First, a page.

kpaddler: Similar statement will come from some of the others sooner or later, including Sony....
Sony is doing just fine. In fact, they are in the best position to be the long-term game-changer in the camera industry, particularly as mirrorless continues to mature. And Samsung leaving the camera market only bolster's Sony's position in the mirrorless market. It makes them that much stronger.
@kpaddler- you're really grasping at straws. Sony still supports all aspects of their cameras, including Alpha. And A-mount lenses are supported by E-mount adapters. Obviously, nothing is supported *forever*. Sony even supported MiniDisc for more than 20 years, and only just ended shipments of MniDisc players in 2013!
Donnie G: Marketplace Darwinism strikes again. Won't be much longer before the two M4/3rd camera companies become extinct too. Now you see them, soon you won't. :))
I think m4/3 is doing fine. You also have to keep in mind that Samsung leaving the market only benefits the other mirrorless systems. Just because one company leaves the market doesn't mean that there is going to be a domino effect of multiple other companies leaving the market. Samsung simply decided that the camera business wasn't for them, the same way that Minolta-Konica made that decision a decade ago.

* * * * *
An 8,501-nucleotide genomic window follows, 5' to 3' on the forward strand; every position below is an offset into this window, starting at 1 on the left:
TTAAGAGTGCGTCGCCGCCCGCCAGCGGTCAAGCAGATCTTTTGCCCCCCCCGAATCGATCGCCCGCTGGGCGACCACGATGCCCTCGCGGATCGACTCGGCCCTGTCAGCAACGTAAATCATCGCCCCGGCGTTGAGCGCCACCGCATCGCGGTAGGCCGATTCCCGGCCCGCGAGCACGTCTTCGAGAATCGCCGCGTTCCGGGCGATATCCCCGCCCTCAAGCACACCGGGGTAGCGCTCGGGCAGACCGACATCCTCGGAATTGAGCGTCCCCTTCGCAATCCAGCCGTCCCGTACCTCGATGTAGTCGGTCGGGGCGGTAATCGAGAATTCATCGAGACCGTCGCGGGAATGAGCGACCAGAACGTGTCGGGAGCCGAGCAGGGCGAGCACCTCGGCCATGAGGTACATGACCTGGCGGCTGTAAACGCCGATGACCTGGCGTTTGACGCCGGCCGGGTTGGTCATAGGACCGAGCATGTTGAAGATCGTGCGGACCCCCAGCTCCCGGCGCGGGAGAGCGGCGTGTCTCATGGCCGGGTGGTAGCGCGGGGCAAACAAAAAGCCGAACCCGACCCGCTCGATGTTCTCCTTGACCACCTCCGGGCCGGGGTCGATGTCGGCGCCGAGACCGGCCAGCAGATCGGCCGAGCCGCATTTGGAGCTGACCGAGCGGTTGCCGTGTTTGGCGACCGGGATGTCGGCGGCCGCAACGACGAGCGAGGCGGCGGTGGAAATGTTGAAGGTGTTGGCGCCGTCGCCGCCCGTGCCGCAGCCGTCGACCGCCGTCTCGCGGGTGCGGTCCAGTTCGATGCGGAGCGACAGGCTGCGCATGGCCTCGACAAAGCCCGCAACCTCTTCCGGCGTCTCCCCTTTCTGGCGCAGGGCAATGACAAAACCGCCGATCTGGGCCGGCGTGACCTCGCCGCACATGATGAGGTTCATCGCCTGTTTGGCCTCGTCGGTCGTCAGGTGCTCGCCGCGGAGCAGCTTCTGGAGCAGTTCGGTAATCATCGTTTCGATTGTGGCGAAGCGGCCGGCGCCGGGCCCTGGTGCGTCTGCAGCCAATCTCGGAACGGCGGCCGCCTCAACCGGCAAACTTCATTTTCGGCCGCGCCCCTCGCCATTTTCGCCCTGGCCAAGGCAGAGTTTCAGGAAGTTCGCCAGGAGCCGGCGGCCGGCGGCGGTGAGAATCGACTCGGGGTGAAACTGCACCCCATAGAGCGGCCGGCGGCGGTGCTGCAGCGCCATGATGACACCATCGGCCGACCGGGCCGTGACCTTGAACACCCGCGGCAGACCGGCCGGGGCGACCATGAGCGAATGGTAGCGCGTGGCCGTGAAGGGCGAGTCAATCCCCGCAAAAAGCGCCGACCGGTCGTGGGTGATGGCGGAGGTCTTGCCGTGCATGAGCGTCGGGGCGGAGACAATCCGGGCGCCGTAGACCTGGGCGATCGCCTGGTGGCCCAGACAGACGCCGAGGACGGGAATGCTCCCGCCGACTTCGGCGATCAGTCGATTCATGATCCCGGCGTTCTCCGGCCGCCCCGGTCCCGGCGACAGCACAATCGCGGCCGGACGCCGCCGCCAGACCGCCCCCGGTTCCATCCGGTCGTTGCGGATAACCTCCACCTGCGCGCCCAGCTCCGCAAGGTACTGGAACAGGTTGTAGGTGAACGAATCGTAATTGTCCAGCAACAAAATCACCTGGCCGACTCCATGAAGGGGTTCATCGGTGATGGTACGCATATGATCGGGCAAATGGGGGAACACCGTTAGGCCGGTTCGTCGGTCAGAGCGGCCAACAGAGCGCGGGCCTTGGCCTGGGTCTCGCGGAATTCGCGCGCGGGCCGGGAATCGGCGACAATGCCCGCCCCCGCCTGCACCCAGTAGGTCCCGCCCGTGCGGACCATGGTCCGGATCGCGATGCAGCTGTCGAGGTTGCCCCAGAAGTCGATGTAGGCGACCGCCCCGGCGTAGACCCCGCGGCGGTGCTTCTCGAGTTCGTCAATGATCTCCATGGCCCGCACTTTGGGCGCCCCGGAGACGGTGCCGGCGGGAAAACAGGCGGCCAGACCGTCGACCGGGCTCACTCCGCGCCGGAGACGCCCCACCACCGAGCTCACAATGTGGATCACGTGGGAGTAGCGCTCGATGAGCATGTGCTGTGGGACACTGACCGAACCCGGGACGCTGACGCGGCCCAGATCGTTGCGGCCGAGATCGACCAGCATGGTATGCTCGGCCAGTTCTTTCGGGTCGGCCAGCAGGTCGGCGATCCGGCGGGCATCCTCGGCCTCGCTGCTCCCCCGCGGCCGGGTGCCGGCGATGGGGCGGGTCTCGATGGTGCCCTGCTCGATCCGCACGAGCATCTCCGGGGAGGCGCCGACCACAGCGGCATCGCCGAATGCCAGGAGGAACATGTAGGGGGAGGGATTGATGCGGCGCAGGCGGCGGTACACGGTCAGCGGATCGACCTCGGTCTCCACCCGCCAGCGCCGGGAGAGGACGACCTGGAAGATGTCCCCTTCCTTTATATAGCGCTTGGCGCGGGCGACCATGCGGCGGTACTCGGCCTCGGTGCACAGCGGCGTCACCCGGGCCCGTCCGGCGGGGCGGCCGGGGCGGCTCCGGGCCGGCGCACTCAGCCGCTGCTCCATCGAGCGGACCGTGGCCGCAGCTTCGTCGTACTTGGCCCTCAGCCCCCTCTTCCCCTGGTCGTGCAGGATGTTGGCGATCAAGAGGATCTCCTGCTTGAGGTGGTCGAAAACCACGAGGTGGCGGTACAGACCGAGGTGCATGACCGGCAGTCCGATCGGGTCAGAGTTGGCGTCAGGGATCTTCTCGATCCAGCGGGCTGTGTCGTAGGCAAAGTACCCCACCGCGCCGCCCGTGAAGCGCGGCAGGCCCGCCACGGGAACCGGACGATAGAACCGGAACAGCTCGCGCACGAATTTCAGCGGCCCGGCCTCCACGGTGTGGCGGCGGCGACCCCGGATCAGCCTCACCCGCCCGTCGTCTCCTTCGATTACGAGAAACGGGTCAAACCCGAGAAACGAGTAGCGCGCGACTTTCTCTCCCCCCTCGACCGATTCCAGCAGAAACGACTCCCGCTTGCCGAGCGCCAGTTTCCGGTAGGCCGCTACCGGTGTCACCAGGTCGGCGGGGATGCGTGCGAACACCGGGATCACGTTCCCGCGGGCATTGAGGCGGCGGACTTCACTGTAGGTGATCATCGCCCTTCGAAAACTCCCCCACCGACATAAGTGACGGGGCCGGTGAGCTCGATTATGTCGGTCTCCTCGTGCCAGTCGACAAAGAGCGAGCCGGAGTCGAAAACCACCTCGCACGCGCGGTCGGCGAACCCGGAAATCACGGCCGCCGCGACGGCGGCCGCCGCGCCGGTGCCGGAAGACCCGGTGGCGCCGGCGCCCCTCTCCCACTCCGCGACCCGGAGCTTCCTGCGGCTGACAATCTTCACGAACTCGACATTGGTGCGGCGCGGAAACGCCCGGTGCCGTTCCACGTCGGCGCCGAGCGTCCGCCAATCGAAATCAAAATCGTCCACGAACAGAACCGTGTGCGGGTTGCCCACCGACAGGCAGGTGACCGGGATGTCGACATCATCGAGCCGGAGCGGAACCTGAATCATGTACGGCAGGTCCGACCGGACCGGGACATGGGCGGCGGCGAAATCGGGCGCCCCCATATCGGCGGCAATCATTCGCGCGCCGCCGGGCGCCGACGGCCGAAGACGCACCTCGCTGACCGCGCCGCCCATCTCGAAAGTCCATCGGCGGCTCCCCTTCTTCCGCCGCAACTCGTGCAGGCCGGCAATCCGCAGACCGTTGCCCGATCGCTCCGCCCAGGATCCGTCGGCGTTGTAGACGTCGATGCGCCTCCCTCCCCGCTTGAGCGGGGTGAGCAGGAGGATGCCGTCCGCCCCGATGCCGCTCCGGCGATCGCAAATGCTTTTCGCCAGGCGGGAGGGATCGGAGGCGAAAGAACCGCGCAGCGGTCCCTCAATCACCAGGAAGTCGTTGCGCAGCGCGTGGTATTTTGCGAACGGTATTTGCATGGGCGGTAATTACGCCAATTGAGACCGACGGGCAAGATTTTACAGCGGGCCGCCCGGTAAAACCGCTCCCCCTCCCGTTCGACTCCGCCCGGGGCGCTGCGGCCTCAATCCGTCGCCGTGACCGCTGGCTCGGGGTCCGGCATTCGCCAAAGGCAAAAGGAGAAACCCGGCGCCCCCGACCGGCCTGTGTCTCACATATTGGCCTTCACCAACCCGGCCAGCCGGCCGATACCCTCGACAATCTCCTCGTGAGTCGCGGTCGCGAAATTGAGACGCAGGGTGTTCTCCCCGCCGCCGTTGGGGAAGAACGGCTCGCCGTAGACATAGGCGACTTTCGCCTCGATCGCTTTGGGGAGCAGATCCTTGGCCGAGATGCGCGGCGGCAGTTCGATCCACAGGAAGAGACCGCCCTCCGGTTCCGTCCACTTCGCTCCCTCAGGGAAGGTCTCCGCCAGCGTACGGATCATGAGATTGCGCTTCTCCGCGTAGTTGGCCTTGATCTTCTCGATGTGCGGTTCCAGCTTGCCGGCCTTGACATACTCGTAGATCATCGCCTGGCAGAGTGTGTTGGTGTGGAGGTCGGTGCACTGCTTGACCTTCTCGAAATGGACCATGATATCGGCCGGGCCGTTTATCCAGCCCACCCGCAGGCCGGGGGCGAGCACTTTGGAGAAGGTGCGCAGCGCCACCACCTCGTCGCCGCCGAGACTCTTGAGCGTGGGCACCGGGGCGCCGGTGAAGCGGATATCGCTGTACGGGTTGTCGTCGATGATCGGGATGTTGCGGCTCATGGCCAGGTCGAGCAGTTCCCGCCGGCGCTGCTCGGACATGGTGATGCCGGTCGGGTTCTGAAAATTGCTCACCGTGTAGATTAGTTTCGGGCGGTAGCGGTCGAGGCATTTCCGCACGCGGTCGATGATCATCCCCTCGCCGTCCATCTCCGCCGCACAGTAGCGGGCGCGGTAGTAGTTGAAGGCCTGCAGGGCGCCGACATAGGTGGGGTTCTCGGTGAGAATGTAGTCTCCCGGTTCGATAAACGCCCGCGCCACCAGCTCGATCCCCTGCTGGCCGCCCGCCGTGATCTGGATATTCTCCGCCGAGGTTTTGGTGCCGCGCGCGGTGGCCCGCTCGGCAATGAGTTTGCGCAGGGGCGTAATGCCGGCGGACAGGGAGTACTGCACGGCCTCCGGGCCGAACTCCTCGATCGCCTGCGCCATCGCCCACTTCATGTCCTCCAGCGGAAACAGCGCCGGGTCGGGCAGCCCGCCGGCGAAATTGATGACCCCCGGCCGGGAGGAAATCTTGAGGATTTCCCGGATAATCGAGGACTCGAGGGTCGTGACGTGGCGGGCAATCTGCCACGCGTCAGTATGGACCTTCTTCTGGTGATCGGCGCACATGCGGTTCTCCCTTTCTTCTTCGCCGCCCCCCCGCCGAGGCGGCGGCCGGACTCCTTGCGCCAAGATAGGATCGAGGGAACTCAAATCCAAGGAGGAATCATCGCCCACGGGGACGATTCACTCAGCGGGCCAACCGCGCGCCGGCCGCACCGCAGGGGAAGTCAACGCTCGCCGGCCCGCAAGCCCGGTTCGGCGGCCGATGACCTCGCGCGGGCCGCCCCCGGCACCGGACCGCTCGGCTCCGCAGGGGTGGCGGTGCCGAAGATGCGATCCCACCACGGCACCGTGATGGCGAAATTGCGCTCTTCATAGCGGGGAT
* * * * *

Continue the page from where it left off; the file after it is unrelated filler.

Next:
Plus, you'd have to be an idiot fanboy to think that companies leaving the camera business is a good thing (hence your stupid smiley face). That's bad for photography. Less competition, less innovation, less variety. Only you would smile over such a loss.
zsedcft: I don't get why people can't handle that this is not an advert. They are spending more time looking at the most advanced camera with the most advanced sensor that has ever been made (35mm at least). It is actually good enough to be a professional movie camera as well. That is just amazing any way you look at it.
I don't have any investment in the Sony company or Sony gear, but I can recognize when a camera is a game changer. There are cameras that represent a leap forward - the 5Dmk2, D800 and this are the ones that come to mind from the last few years. I would expect each of those to get a similar level of coverage if they were to come out today.
Anyway, we live in an extremely exciting time for camera gear. Stop complaining and enjoy it. You can always skip the sony articles, but you can't say that they are not popular or justified - just look at the number of comments on each of them.